05 December 2006

Chastity In The City.

Today sees the release of an intensely personal book, The Thrill of the Chaste: Finding Fulfillment While Keeping Your Clothes On, by Catholic blogger and former rock writer Dawn Eden. She submits to a prurient-minded interview in Radar (which aroused some comment):

Do you date? Yes. Not very often, and not in a while. It's something that I'm open to. One advantage of having written a book on chastity is that most guys know from the outset what they're getting into.

Or, rather, not getting into. You write in your book that you won't have sex again until you're married. Why is that the demarcation? It seems artificial. Sex by its physical, emotional, and spiritual nature represents a permanent commitment. If it's being done within a context that tries to separate the emotional and spiritual nature from what it really represents, then it is wrong, it's telling a lie with the body. When you have intercourse with someone, you're telling that person, This is what it would be like if we were really united. But if you're not really united, then it's a lie.

Let's cut right to the chaste, if you will. How long has it been since you got laid? The last time I actually had sex would have been March 2003. But the last time I was naked with a guy was December 2003.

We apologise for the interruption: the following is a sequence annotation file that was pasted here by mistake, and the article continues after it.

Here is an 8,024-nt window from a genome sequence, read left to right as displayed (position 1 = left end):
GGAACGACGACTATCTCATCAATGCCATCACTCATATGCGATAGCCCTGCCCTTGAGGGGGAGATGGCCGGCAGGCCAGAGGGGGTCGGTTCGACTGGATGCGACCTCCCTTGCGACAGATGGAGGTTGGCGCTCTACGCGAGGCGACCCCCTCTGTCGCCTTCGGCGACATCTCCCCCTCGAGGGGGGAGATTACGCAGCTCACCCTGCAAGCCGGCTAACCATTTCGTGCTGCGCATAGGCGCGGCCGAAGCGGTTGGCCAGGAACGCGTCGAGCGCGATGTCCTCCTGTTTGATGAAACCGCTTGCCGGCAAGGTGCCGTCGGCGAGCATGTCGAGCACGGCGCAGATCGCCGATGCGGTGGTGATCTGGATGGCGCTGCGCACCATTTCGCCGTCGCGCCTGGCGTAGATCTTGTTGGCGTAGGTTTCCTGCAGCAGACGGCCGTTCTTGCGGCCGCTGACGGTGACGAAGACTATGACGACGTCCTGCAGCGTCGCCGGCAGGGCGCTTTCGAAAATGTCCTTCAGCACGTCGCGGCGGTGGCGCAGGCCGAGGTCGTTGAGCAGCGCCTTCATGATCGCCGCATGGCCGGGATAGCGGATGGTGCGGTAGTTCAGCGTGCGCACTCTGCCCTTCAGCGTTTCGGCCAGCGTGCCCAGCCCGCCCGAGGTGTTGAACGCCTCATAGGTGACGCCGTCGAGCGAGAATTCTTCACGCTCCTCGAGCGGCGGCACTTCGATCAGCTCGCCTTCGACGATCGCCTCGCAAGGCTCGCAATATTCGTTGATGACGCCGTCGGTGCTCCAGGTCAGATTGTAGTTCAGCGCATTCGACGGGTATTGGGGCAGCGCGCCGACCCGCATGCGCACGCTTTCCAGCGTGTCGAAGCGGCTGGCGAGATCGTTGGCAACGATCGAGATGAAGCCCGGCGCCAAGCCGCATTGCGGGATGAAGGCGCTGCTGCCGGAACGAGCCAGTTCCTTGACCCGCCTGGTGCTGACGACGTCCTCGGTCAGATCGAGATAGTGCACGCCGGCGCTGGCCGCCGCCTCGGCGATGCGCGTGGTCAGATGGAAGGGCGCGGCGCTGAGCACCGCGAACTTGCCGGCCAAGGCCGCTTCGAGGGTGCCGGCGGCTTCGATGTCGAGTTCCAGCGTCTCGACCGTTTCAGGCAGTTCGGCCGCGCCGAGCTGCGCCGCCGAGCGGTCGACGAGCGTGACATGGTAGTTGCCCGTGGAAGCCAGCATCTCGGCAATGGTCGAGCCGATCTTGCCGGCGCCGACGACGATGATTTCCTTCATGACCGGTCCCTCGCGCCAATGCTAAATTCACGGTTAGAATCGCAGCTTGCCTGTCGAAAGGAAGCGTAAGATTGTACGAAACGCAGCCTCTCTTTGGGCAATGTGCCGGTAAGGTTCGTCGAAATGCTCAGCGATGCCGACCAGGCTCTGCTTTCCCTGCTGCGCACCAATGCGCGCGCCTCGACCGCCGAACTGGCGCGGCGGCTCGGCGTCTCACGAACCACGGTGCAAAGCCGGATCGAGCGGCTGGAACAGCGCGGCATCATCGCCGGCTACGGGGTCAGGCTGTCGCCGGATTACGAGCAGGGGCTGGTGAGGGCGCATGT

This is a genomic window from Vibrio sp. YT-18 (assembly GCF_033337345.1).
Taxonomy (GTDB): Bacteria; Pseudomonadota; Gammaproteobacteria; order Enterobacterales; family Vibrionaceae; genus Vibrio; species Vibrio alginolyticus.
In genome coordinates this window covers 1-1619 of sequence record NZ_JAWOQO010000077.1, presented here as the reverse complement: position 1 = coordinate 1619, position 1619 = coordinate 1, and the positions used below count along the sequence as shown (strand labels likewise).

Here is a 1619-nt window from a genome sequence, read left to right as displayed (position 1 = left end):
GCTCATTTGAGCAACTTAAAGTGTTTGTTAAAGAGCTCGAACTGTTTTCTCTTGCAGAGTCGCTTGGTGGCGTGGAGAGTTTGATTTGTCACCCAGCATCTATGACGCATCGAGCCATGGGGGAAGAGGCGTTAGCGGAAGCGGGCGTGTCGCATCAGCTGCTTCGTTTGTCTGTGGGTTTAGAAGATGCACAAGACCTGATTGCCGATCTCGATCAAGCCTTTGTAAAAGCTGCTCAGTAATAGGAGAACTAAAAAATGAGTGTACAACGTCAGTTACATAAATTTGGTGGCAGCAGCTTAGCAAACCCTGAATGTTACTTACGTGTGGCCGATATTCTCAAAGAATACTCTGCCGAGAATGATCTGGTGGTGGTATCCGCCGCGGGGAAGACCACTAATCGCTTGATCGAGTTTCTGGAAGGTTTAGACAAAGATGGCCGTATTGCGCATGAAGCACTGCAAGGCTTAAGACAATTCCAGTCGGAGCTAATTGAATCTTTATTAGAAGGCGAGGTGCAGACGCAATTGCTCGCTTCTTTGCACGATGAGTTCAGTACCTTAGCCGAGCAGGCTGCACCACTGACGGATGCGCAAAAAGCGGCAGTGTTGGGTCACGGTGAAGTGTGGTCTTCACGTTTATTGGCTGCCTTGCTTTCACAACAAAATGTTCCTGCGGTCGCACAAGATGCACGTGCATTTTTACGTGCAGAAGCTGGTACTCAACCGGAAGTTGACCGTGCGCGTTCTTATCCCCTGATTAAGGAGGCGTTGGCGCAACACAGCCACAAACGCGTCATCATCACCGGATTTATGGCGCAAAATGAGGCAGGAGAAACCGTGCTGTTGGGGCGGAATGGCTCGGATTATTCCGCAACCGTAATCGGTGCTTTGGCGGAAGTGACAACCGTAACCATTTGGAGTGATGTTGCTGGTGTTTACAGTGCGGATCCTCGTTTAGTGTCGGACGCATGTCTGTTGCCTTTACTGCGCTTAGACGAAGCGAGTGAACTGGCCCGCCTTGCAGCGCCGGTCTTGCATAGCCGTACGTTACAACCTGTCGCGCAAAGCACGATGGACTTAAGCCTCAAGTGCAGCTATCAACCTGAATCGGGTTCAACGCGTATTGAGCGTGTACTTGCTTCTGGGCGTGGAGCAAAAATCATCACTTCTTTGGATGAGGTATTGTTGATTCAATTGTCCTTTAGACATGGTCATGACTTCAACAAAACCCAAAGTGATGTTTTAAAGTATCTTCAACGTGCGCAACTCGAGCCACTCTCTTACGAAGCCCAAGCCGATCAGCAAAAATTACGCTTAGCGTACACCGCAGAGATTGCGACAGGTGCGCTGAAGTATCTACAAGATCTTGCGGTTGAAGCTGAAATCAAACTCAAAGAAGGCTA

That sounds like Clintonian parsing. Where do you draw the line between sex and being chaste? Fellatio? Manual manipulation? Kissing? Kissing happens. But I think it has to do with what the goal in mind is. If the goal is to try a guy out to see how far things go before we have to make a certain decision, what that's telling me is that this man is something to be possessed, something to be had.

And there's another interview Kathryn Jean Lopez on NRO:
Lopez: Who is this book for?
Eden: The Thrill of the Chaste is for women in their 20s and older who have gained the awareness that premarital sex is not making them happy. It’s especially intended to help them get off the serial-dating merry-go-round — which I describe as more like a drug habit than a romantic paradigm — and show them that they will be happier being chaste than having sex with men who are unwilling to marry them.

Lopez: Libertarians and the left often accuse conservatives of being anti-sex. While there is a difference between chastity and celibacy, do you in fact not want unmarried adults to have sex? Isn’t that a tad unrealistic?

Eden: It’s not unrealistic, it’s countercultural — that’s why it’s exciting! Remember, the people who are going to pick up The Thrill of the Chaste are women who find that premarital sex is not making them happy. If they’re able to admit to themselves that they’re not attaining what they want to attain, then they’re likely to be willing to take a risk in pursuit of their greater goal.
 

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